Commenters on my earlier post that asked about this have made some very interesting points; I urge people who are interested in the issue to read them. Here's the best argument I could see, after having read that discussion (especially the comments by Medis), for Hastert's position:
1. The Speech and Debate Clause covers not just public documents that are part of the legislative process, but nonpublic ones as well, such as confidential bill drafts, memos about legislation from the staffer to the Congressman (here I use the term to mean both Senator and Representative), memos from one Congressman to another, and the like. I think that's likely right, under the Court's precedents.
2. The Speech and Debate Clause not only bars the other branches from punishing Congressmen based on their statements in the legislative process, but also creates a sort of evidentiary privilege -- like the lawyer-client privilege, the executive privilege, and so on -- that protects confidential documents that are part of the legislative process from being uncovered. That seems plausible, though not certain; but in any event, it seems that the Department of Justice agrees with this.
3. To enforce this privilege, any search must keep the Executive Branch from learning the contents of the documents. Before the documents are turned over to the prosecutors who are working on this case, the privileged documents must be screened out. This is similar, I believe, to what's done with searches of lawyers' offices, where someone who accompanies the searchers screens out the documents that appear to be covered by lawyer-client privilege. Again, the DoJ seems to agree with this; they seem to have provided screeners who are supposed to be independent of the prosecutors..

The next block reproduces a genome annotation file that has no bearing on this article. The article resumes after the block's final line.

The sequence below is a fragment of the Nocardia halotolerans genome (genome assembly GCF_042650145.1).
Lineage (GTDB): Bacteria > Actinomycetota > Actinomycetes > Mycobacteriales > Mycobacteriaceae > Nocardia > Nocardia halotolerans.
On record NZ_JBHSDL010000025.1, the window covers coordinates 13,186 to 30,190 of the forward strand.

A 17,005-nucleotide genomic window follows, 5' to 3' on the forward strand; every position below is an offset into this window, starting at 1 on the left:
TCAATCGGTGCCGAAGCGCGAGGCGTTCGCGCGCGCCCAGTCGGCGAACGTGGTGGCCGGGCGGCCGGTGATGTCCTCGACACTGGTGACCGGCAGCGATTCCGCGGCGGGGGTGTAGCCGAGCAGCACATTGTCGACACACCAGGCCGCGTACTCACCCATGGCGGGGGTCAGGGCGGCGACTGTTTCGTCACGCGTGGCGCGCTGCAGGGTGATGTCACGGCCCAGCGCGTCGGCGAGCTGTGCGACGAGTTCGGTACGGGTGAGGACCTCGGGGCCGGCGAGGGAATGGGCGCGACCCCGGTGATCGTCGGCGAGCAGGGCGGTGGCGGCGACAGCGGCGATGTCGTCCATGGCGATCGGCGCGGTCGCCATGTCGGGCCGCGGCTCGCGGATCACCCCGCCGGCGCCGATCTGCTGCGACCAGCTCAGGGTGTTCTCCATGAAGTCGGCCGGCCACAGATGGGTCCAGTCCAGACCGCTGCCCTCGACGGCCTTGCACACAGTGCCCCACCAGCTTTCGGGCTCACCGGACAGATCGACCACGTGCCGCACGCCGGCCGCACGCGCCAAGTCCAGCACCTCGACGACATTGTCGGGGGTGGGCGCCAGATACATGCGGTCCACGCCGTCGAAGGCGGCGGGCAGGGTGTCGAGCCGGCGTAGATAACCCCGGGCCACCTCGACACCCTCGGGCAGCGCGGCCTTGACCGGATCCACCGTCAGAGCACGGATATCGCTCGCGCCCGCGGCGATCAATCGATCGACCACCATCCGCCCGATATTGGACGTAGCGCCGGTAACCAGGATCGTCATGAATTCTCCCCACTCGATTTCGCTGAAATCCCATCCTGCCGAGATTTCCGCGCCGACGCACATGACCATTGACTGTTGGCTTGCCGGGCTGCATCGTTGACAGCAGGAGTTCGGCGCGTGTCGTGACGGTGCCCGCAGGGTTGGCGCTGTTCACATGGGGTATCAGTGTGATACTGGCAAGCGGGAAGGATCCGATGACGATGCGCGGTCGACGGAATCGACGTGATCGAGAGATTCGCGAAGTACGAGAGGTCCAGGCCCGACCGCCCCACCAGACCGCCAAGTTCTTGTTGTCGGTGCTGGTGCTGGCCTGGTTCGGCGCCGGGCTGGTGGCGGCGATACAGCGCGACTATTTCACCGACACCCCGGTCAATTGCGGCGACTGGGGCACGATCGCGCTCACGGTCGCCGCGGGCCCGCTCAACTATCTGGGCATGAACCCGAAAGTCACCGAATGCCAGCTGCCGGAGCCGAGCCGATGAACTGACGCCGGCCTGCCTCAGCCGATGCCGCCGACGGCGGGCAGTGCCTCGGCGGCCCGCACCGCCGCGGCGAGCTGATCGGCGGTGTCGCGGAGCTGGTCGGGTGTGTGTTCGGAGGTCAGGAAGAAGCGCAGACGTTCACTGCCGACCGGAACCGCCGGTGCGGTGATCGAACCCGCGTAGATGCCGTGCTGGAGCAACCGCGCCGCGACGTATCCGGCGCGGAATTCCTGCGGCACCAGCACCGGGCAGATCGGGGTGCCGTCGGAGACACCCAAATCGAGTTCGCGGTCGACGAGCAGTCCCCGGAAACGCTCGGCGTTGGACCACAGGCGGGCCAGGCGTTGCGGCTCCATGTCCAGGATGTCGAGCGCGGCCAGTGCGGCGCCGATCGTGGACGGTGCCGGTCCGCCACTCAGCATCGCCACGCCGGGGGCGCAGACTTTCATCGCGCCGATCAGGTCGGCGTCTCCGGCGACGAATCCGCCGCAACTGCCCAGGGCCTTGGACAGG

4. Now, the main argument against this particular search: Any such screener should have been a Legislative Branch official, not an Executive Branch official or someone controlled by the Executive Branch. That is not the rule for ordinary searches of lawyers' offices; as I understand it, the screener there is chosen by the prosecutors, though often not a prosecutor's employee himself. But perhaps it should be the rule for the search of a Congressman's (or a federal judge's) office, since there is a possible set of relatively trustworthy officials who can protect the interests of their Branch, but who will not be controlled by the particular alleged wrongdoer whose premises are being searched.
This does strike me as a plausible argument -- but it is an argument of the "the search would have been just fine, but only with this extra procedure that we wanted them to implement" sort, and not of the "the search is unconstitutional, period" sort.
In any case, that's my tentative thinking; I'd love to hear more on this.
Related Posts (on one page):
- FBI Search of Rep. Jefferson's Congressional Office Upheld:
- The Constitutional Argument Against the Search of the Congressman's Office: